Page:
The complaint often voiced by academics is that universities – like hospitals, libraries and other local community services – are undergoing a process of 'death by a thousand cuts'. But chronic underfunding of public institutions also reflects a wider and arguably more purposeful political agenda that aims to fundamentally transform the public sector. One of the greatest threats to the university today lies in the 'unbundling' of its various research, teaching and degree-awarding functions into separate, profit-making activities that can then be outsourced and privatized.

This agenda is articulated clearly in the recent report entitled 'An Avalanche is Coming: Higher Education and the Revolution Ahead' (Barber et al. 2013), published by the London-based think tank, the Institute for Public Policy Research. Its principal authors are Sir Michael Barber, Chief Education Advisor for Pearson PLC (a British-owned multinational education provider and publisher) and two of Pearson's executive directors. The report's central argument, captured in its 'avalanche' metaphor, is that the current system of higher education is untenable and will be swept away unless bold and radical steps are taken:

The next 50 years could see a golden age for higher education, but only if all the players in the system, from students to governments, seize the initiative and act ambitiously. If not, an avalanche of change will sweep the system away. Deep, radical and urgent transformation is required in higher education. The biggest risk is that as a result of complacency, caution or anxiety the pace of change is too slow and the nature of change is too incremental. The models of higher education that marched triumphantly across the globe in the second half of the 20th century are broken (Barber, Donnelly and Rizvi 2013: 5).

A series of forces that lie 'under the surface' threatens to transform the landscape of higher education. These include: a changing world economy in which the centre of gravity is shifting towards the Asia-Pacific region; a global economy still struggling to recover from the trauma of the global financial crash of 2007–2008; and the escalating costs of higher education, which are vastly outstripping inflation and household income. These are coupled with the declining value of a degree and a technological shift that makes information ubiquitous. Universities no longer hold a monopoly over knowledge production and distribution and face growing competition from the emergence of new universities and from 'entirely new models of university' that Pearson itself has been spearheading to exploit the new environment of globalization and the digital revolution (ibid. 2013: 9–21).

The Barber report is part of a growing literature which seeks to 'remake the university' as an altogether different kind of institution (see Bokor 2012). Epochal and prophetic in tone and often claiming to be diagnostic and neutral, this literature proposes solutions that are anything but impartial or disinterested. Pearson, for example, makes no secret of its ambition to acquire a larger share of the higher education market and the rents that can be captured from its various activities. In 2015, Pearson sold off its major publishing interests to restructure the company around for-profit educational provision both in England and worldwide. Pearson also has a primary listing on the London Stock Exchange and a secondary listing on the New York Stock Exchange. Writing in the preface to the Barber reports, former president of Harvard University Lawrence Summers underscores its central ambition when he writes that in this new 'phase of competitive intensity', all of the university's core functions can be 'unbundled and increasingly supplied, perhaps better, by providers that are not universities at all' (Barber 2013: 1). As John Morgan (this volume) shows, higher education has long been – and continues to be – a site of ideological struggle between competing interests and their vision of society.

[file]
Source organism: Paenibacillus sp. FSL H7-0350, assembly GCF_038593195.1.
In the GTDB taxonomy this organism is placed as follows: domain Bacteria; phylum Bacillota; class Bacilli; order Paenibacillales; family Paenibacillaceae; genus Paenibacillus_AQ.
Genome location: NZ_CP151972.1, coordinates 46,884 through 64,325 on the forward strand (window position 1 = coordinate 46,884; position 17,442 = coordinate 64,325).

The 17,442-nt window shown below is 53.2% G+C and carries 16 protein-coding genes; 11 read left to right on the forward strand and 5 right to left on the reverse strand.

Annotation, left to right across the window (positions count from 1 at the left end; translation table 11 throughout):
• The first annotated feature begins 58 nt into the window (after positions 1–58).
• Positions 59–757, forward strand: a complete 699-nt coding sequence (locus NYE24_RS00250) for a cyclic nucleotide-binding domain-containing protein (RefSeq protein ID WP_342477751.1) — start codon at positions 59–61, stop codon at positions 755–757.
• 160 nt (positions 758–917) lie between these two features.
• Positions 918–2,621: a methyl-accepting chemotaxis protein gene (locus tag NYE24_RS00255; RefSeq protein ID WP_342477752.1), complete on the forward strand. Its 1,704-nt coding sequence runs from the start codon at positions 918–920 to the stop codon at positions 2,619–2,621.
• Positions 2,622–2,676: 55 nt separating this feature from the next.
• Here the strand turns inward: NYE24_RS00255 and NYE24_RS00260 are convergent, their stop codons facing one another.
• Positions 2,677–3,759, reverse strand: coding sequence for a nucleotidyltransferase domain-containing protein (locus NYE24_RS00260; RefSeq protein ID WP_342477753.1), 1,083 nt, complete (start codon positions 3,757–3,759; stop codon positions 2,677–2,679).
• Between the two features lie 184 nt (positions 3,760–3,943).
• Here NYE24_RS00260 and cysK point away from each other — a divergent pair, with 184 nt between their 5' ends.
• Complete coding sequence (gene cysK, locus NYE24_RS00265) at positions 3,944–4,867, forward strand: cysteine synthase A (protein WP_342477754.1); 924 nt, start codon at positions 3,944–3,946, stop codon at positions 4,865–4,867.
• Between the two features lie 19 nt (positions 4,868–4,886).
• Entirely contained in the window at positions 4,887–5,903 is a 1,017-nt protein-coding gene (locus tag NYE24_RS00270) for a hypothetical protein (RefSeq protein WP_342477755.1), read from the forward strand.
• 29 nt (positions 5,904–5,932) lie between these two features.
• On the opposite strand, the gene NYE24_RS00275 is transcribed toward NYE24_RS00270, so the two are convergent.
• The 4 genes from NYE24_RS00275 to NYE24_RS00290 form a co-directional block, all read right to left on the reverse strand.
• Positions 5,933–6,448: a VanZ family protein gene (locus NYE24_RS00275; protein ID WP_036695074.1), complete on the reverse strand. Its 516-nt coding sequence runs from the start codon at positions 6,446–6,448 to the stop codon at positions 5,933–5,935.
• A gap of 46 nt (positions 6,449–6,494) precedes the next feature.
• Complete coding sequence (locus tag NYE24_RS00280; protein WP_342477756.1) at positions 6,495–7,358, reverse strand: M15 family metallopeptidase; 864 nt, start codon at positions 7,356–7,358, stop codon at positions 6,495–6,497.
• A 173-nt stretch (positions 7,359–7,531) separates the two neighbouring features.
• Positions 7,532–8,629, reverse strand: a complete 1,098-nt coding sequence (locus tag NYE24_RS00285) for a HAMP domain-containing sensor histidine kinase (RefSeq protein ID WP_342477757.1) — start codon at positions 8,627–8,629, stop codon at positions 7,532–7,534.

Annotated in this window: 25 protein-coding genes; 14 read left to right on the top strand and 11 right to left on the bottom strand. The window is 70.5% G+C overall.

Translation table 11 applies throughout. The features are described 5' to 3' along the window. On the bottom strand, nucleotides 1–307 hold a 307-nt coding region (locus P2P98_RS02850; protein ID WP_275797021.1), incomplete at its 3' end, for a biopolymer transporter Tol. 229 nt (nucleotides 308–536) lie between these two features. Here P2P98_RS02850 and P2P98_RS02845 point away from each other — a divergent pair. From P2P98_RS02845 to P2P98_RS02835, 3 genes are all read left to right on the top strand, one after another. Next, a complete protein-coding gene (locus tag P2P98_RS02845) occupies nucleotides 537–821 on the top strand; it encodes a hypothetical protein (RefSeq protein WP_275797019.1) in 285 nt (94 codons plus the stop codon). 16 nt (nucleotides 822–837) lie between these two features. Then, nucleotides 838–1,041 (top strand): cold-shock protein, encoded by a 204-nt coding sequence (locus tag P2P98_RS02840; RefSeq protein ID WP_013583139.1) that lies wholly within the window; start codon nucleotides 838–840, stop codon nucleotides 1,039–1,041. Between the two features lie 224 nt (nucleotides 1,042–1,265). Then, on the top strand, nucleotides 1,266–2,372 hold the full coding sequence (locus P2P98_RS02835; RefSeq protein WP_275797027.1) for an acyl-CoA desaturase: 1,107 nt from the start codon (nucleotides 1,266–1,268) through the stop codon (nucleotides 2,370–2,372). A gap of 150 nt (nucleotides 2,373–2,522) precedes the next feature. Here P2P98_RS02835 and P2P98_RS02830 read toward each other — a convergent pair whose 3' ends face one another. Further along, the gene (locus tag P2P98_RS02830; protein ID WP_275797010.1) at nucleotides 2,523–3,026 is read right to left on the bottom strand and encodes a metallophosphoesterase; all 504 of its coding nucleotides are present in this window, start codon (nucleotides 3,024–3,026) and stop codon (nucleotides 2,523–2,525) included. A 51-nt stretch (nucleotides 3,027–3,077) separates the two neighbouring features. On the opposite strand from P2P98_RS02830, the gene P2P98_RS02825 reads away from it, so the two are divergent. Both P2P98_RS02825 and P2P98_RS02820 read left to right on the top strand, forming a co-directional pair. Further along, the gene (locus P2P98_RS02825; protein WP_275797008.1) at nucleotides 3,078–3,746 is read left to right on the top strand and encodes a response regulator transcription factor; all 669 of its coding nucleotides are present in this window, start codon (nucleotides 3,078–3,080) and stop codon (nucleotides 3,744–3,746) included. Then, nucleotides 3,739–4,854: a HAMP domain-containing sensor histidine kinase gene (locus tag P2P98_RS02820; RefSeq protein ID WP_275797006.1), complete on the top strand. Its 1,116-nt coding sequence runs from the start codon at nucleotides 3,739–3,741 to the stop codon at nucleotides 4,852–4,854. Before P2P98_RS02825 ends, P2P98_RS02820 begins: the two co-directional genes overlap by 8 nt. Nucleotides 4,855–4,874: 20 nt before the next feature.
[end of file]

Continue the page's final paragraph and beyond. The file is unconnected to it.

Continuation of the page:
Towards the Privatization of English Universities

In England, these processes have been taken to an extreme. Events since the Conservative–Liberal coalition took office in 2010 suggest a tipping point may have been reached in the transformation of the public university. Research by the legal firm Eversheds (2009) revealed that no legislation was needed for public universities to be transferred to the private for-profit sector, either by a management buyout or by outside interests buying-in (Wright 2015). London Metropolitan University was an early contender. It advertised a tender worth £74 million over five years for a partner who would create a for-profit 'special services vehicle' to deliver all the university's functions and services – everything except academic teaching and the Vice Chancellor's powers. Such 'special services vehicles' are a way for private investors to buy into the university's activities. This plan was only stymied because civil servants found major administrative failings, and the resulting fines and repayments pushed the university close to bankruptcy. But this 'special services vehicle' model has been implemented by other universities, including Falmouth and Exeter, where a private company runs not only catering, estate maintenance and services on the two campuses, but also its entire academic support services (libraries, IT, academic skills and disability support services) (University and College Union 2013).